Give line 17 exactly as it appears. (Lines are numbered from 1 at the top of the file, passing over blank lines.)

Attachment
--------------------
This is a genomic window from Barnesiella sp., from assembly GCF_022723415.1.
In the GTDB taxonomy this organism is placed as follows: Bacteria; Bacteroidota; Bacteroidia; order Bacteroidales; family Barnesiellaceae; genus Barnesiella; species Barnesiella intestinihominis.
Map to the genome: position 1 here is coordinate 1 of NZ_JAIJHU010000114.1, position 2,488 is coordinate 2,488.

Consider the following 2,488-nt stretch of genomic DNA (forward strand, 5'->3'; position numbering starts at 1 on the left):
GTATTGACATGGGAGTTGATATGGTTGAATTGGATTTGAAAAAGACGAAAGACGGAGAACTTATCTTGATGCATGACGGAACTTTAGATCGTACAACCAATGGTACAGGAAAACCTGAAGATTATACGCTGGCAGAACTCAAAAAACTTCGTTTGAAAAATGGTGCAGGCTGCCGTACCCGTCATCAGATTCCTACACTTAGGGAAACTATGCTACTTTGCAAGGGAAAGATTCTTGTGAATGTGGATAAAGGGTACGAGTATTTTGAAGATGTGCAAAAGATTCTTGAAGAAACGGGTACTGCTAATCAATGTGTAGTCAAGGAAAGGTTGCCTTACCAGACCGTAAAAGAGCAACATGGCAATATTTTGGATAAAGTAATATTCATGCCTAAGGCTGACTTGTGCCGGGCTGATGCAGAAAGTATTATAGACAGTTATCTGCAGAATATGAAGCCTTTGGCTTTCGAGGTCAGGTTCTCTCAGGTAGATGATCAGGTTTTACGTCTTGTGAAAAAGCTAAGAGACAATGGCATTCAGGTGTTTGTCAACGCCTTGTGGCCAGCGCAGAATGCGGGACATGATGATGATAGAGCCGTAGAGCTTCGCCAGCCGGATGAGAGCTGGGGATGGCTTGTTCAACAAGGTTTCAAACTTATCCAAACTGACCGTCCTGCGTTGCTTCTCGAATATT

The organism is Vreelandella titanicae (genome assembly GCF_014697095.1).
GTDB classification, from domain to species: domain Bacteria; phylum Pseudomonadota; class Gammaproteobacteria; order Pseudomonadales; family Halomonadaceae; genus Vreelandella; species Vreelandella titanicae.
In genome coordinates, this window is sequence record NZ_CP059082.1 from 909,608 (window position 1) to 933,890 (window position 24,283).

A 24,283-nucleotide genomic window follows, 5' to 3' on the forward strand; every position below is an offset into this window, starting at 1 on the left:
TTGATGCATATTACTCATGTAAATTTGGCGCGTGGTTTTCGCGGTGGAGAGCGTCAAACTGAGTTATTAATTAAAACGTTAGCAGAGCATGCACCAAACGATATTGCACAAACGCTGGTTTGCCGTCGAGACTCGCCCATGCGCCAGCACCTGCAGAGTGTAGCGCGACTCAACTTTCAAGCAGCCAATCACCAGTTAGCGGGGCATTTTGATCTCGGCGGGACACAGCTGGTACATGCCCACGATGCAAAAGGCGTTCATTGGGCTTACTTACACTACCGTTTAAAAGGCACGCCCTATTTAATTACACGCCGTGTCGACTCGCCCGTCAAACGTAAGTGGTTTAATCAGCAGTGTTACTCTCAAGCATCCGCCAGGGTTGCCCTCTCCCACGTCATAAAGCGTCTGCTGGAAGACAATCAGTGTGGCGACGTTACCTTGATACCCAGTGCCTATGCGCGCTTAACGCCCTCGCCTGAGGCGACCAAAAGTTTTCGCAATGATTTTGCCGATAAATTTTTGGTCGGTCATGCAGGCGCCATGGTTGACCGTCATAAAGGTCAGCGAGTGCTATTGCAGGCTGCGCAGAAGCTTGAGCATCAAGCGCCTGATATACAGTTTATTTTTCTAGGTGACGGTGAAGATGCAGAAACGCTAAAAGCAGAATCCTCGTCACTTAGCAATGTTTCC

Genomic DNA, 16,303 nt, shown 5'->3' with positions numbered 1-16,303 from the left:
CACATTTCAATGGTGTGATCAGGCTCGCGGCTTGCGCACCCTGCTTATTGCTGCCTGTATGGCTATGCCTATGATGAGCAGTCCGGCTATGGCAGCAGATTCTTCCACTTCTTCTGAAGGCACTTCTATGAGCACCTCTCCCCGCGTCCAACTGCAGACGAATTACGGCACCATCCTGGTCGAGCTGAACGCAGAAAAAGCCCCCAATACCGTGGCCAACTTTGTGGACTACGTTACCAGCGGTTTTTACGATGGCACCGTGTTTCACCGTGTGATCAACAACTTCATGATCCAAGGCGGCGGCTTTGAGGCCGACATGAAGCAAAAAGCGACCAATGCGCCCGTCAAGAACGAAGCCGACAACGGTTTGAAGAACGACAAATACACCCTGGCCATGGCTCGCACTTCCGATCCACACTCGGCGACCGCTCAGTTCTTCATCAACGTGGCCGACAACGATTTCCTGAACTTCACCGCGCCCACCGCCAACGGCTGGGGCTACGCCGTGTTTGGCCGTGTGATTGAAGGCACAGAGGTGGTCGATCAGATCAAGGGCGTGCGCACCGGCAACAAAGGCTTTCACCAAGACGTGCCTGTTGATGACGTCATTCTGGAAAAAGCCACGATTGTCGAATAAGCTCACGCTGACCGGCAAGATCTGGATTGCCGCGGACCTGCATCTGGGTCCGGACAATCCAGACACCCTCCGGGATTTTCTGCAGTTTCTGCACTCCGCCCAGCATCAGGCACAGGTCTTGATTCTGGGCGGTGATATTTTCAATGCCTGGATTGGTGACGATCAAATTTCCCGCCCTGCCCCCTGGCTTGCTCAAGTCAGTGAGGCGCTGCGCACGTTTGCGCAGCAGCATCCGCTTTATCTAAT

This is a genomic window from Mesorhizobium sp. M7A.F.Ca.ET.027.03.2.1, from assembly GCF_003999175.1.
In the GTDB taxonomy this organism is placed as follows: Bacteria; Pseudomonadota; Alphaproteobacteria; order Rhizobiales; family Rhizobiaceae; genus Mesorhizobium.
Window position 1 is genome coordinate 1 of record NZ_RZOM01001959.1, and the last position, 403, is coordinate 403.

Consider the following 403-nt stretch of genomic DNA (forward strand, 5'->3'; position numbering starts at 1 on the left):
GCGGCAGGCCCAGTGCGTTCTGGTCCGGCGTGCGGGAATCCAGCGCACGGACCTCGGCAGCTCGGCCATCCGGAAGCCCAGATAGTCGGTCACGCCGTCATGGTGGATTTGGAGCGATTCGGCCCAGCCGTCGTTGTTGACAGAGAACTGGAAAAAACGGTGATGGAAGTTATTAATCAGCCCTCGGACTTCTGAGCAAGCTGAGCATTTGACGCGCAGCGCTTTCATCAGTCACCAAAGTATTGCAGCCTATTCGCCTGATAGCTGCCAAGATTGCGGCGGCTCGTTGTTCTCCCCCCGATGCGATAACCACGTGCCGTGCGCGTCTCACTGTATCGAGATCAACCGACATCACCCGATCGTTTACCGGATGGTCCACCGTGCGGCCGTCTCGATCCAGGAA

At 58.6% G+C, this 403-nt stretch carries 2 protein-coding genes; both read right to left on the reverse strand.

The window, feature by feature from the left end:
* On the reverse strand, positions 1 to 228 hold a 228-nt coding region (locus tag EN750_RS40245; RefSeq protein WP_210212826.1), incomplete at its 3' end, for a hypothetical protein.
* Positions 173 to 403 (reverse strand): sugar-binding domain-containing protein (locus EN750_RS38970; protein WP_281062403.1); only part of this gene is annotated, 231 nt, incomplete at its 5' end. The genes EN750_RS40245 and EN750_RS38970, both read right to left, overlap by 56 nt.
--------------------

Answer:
GCGGCAGGCCCAGTGCGTTCTGGTCCGGCGTGCGGGAATCCAGCGCACGGACCTCGGCAGCTCGGCCATCCGGAAGCCCAGATAGTCGGTCACGCCGTCATGGTGGATTTGGAGCGATTCGGCCCAGCCGTCGTTGTTGACAGAGAACTGGAAAAAACGGTGATGGAAGTTATTAATCAGCCCTCGGACTTCTGAGCAAGCTGAGCATTTGACGCGCAGCGCTTTCATCAGTCACCAAAGTATTGCAGCCTATTCGCCTGATAGCTGCCAAGATTGCGGCGGCTCGTTGTTCTCCCCCCGATGCGATAACCACGTGCCGTGCGCGTCTCACTGTATCGAGATCAACCGACATCACCCGATCGTTTACCGGATGGTCCACCGTGCGGCCGTCTCGATCCAGGAA